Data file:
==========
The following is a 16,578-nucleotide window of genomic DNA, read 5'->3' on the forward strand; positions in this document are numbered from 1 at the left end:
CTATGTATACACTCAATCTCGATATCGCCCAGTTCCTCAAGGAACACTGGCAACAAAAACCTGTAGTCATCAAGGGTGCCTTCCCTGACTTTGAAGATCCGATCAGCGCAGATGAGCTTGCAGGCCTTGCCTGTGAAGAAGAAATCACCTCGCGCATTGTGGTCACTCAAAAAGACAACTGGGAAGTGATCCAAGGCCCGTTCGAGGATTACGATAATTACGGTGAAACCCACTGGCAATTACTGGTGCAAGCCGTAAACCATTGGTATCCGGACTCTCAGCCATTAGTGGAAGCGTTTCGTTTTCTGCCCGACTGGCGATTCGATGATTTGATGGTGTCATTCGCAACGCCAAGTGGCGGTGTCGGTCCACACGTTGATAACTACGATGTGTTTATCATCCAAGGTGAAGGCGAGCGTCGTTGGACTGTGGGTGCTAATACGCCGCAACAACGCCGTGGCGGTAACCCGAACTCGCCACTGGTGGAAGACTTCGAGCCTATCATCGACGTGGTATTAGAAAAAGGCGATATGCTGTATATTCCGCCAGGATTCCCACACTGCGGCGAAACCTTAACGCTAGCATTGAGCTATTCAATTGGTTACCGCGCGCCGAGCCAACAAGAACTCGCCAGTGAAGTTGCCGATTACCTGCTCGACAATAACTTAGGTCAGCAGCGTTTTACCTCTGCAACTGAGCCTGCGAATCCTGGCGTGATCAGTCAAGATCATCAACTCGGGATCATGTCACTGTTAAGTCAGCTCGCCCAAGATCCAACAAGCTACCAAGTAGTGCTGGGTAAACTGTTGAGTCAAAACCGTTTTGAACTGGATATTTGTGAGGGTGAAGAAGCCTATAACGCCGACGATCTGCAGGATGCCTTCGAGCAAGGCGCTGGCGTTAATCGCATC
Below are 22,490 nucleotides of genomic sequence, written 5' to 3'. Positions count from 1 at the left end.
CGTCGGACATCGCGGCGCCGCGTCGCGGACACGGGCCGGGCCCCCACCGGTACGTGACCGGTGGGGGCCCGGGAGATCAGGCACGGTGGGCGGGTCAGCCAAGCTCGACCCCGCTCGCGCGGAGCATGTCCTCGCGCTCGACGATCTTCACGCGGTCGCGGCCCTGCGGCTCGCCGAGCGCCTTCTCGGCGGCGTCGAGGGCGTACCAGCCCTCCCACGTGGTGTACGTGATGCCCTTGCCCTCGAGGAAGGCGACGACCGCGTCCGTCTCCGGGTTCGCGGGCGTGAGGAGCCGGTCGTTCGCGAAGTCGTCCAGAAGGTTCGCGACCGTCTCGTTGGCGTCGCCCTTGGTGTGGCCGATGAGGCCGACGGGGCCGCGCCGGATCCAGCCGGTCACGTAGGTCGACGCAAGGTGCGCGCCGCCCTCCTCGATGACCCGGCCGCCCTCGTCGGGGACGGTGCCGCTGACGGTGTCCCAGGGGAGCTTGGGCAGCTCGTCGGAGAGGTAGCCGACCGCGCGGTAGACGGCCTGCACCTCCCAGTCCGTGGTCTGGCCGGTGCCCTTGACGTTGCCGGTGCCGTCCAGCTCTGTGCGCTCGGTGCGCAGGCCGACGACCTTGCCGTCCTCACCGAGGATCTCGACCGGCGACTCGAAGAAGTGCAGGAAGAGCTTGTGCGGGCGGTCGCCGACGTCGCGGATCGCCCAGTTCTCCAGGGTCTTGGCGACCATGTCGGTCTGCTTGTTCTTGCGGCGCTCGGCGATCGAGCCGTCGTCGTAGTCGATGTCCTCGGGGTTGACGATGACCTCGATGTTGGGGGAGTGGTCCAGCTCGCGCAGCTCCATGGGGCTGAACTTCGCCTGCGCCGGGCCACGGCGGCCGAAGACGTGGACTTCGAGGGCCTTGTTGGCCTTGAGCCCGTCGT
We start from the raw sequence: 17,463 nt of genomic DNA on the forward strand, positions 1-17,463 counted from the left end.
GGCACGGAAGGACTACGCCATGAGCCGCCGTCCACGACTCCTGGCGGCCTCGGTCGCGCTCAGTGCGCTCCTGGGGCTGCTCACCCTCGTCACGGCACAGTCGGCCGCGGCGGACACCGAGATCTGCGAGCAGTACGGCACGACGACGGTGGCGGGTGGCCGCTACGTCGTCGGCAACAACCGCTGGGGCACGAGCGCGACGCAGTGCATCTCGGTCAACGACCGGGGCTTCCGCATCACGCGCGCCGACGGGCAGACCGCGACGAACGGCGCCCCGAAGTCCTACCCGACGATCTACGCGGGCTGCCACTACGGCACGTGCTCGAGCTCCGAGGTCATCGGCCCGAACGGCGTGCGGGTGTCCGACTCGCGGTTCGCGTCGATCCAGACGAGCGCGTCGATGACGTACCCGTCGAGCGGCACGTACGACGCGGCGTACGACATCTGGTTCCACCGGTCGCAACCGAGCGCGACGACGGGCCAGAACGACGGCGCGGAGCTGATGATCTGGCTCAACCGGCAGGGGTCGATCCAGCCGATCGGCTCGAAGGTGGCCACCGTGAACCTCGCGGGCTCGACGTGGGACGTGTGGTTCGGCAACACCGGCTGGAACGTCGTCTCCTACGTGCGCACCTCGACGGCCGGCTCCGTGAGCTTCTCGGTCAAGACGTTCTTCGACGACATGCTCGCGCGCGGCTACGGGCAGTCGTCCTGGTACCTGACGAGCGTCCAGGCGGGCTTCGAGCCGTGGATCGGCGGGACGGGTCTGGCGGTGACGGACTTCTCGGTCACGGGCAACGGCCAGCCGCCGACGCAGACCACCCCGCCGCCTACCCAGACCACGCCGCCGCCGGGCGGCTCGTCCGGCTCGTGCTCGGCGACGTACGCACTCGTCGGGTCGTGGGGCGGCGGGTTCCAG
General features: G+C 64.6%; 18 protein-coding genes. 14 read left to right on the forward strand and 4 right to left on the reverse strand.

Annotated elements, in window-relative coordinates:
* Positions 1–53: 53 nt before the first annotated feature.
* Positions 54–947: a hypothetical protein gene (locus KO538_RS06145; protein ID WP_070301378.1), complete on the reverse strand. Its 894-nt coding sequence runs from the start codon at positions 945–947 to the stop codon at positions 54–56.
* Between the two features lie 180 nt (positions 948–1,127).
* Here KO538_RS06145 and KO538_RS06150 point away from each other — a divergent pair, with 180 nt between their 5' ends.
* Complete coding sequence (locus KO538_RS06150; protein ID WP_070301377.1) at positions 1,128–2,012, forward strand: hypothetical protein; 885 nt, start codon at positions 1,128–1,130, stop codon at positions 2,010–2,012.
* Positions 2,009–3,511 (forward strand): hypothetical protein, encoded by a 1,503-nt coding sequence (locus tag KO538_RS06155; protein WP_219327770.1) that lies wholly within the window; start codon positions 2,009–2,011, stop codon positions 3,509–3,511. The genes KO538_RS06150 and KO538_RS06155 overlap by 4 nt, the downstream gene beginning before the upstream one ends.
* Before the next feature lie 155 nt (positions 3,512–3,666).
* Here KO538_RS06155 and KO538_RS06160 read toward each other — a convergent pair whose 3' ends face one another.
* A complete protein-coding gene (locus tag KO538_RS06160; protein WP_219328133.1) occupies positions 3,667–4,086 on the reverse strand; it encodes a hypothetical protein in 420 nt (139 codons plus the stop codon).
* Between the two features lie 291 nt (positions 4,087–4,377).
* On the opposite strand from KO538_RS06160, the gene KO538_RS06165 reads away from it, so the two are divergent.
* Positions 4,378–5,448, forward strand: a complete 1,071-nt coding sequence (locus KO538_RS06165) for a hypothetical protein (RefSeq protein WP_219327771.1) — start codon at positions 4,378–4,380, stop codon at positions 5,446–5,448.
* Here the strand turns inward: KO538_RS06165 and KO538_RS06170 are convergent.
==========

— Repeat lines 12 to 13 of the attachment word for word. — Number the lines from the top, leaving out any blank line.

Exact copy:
* Here KO538_RS06145 and KO538_RS06150 point away from each other — a divergent pair, with 180 nt between their 5' ends.
* Complete coding sequence (locus KO538_RS06150; protein ID WP_070301377.1) at positions 1,128–2,012, forward strand: hypothetical protein; 885 nt, start codon at positions 1,128–1,130, stop codon at positions 2,010–2,012.